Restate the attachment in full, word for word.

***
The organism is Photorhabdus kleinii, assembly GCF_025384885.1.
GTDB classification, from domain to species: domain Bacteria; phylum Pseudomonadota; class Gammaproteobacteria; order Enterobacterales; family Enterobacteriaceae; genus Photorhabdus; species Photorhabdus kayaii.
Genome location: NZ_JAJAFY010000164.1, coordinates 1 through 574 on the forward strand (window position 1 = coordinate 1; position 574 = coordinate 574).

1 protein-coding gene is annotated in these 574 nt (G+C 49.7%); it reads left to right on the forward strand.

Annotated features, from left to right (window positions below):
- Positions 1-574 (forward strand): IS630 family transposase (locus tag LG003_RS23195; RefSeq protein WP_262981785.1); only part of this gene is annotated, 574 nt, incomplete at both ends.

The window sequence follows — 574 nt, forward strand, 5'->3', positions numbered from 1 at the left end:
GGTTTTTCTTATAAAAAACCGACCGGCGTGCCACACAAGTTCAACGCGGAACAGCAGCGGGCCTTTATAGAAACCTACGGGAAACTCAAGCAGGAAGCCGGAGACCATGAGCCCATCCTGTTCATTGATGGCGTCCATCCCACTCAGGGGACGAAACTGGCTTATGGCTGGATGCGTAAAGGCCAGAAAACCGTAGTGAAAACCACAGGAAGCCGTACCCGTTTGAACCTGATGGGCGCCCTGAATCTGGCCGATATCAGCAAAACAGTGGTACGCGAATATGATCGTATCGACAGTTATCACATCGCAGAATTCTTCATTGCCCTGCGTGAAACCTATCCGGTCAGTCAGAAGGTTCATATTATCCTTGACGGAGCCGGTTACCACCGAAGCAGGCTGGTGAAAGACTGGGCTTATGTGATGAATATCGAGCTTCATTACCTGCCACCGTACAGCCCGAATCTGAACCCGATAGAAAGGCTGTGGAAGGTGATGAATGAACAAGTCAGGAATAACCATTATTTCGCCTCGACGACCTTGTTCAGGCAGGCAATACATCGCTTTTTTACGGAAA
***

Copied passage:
The organism is Photorhabdus kleinii, assembly GCF_025384885.1.
GTDB classification, from domain to species: domain Bacteria; phylum Pseudomonadota; class Gammaproteobacteria; order Enterobacterales; family Enterobacteriaceae; genus Photorhabdus; species Photorhabdus kayaii.
Genome location: NZ_JAJAFY010000164.1, coordinates 1 through 574 on the forward strand (window position 1 = coordinate 1; position 574 = coordinate 574).

1 protein-coding gene is annotated in these 574 nt (G+C 49.7%); it reads left to right on the forward strand.

Annotated features, from left to right (window positions below):
- Positions 1-574 (forward strand): IS630 family transposase (locus tag LG003_RS23195; RefSeq protein WP_262981785.1); only part of this gene is annotated, 574 nt, incomplete at both ends.

The window sequence follows — 574 nt, forward strand, 5'->3', positions numbered from 1 at the left end:
GGTTTTTCTTATAAAAAACCGACCGGCGTGCCACACAAGTTCAACGCGGAACAGCAGCGGGCCTTTATAGAAACCTACGGGAAACTCAAGCAGGAAGCCGGAGACCATGAGCCCATCCTGTTCATTGATGGCGTCCATCCCACTCAGGGGACGAAACTGGCTTATGGCTGGATGCGTAAAGGCCAGAAAACCGTAGTGAAAACCACAGGAAGCCGTACCCGTTTGAACCTGATGGGCGCCCTGAATCTGGCCGATATCAGCAAAACAGTGGTACGCGAATATGATCGTATCGACAGTTATCACATCGCAGAATTCTTCATTGCCCTGCGTGAAACCTATCCGGTCAGTCAGAAGGTTCATATTATCCTTGACGGAGCCGGTTACCACCGAAGCAGGCTGGTGAAAGACTGGGCTTATGTGATGAATATCGAGCTTCATTACCTGCCACCGTACAGCCCGAATCTGAACCCGATAGAAAGGCTGTGGAAGGTGATGAATGAACAAGTCAGGAATAACCATTATTTCGCCTCGACGACCTTGTTCAGGCAGGCAATACATCGCTTTTTTACGGAAA